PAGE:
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Michael J. Fox Rediscovers His Optimism: ‘There Is No Other Choice’ | Sunday TODAY

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Actor Michael J. Fox has projected hope and optimism for nearly 30 years since he was diagnosed with Parkinson’s disease in 1991 at age 29. In this week’s Sunday Sitdown, he shares a story from his new book, “No Time Like the Future,” about hitting a breaking point but reminding himself about what he’s grateful for in life. “Optimism is a choice, but in a way, it isn't,” he says. “There's no other choice. I don't think there's any other viable choice than to hope for the best and work toward it.”

No Time Like the Future: An Optimist Considers Mortality by Michael J. Fox (link)

Best known as Marty McFly from “Back to The Future,” the Canadian-born movie star has also had an outstanding television career (“Family Ties,” “Spin City,” “The Good Wife”). He had a reputation of being smart, charming and a team player before his diagnosis of Parkinson’s disease 30 years ago. His life from that time on has only added to his resilience and optimistic outlook.

All of us have experienced adversity in our lives. Many of us have health problems, some chronic that challenge our daily functioning to say the least. Recently I heard a Catholic Priest remark that suffering in life has nothing to do with our spiritual development its just suffering. Perhaps he has not read the Bible.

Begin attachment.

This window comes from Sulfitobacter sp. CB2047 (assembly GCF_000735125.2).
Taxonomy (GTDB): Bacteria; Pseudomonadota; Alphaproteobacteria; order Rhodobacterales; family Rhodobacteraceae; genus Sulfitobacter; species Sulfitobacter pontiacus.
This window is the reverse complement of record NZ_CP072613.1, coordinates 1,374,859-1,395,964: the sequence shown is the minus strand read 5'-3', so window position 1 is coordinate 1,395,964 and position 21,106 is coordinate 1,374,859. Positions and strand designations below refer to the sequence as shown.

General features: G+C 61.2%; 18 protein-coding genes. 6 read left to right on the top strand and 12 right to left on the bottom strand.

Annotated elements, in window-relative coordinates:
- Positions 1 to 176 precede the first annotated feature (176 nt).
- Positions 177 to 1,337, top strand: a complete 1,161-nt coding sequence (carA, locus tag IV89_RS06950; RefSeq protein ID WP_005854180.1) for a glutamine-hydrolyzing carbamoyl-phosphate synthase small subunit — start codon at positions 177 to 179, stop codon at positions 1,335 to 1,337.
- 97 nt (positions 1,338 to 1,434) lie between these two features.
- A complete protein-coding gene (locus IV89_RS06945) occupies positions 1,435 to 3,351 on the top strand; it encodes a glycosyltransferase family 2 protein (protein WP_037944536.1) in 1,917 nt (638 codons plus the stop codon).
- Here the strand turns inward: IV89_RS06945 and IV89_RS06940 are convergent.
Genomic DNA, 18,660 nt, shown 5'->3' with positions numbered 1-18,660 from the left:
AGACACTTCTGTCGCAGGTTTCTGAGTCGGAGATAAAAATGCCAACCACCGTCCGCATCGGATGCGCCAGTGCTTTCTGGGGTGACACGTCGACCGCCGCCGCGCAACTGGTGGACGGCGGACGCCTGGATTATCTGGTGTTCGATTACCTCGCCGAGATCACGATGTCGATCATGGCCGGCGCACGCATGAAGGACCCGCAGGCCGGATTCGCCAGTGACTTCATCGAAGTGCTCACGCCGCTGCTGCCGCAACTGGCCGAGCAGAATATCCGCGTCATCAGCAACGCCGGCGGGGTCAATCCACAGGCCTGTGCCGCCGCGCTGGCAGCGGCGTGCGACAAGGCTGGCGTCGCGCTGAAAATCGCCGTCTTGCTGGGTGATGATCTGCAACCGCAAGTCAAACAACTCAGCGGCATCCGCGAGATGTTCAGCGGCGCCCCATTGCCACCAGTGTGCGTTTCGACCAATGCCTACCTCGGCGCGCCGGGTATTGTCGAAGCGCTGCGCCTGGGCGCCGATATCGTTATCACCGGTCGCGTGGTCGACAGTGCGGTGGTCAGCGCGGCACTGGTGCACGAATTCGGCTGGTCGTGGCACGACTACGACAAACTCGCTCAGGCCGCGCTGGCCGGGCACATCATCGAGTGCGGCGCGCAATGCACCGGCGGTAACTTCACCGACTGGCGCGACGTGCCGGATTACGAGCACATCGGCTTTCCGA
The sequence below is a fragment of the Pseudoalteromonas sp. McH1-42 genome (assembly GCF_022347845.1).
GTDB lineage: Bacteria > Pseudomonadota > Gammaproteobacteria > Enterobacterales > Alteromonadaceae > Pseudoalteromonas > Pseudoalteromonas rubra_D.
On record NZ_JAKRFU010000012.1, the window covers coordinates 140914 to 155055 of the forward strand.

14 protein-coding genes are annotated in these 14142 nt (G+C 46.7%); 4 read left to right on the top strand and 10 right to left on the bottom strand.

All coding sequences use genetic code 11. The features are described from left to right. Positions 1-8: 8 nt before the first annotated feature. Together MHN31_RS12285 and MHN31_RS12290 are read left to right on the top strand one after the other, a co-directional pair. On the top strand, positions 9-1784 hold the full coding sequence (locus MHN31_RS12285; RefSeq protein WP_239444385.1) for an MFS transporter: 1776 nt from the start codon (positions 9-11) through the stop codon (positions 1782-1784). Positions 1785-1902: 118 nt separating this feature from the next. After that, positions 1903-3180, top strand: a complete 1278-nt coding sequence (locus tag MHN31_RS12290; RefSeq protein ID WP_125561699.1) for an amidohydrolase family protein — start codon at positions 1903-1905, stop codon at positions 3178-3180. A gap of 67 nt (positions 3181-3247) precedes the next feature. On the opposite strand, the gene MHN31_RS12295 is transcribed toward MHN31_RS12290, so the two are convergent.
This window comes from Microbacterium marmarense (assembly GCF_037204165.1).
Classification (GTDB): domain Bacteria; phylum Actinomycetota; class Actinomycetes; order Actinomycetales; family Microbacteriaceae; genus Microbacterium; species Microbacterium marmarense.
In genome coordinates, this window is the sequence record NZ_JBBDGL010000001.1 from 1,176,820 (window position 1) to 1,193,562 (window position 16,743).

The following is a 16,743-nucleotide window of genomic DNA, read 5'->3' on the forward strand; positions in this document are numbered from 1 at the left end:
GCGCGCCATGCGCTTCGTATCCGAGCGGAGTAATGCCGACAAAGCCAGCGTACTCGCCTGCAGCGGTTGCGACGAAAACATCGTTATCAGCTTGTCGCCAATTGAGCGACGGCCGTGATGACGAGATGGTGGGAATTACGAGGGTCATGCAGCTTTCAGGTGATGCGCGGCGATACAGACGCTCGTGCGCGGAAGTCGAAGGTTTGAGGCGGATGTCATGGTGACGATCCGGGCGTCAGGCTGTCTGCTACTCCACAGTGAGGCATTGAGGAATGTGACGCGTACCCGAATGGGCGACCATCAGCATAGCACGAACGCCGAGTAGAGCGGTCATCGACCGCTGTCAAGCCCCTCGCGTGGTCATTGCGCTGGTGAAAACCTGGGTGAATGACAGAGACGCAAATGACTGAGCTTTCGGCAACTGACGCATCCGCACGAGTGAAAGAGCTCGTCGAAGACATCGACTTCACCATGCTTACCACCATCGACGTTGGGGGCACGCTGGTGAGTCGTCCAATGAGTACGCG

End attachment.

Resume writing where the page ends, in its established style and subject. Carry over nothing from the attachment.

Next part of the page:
This present age, this world is primarily a season for testing and a refiner’s fire.

"By God’s power you are being guarded through faith for a salvation ready to be revealed in the last time. In this [the coming, sure remedy for all ills; this salvation] you rejoice, though now for a little while, if necessary, you have been grieved by various trials, so that the tested genuineness of your faith — more precious than gold that perishes though it is tested by fire — may be found to result in praise and glory and honor at the revelation of Jesus Christ."

1 Peter 1:5-7

Everything that we face in life can make us more Holy. Daily annoyances can reveal our sin. People who make life difficult or hurt us give us opportunities to forgive. Our physical problems teach us to depend on God. Our rebellious children train us to pray without ceasing. Everything that is hard and seems wrong in our lives is a divine invitation to turn to God.

Here is a link to his Parkinson's Foundation:

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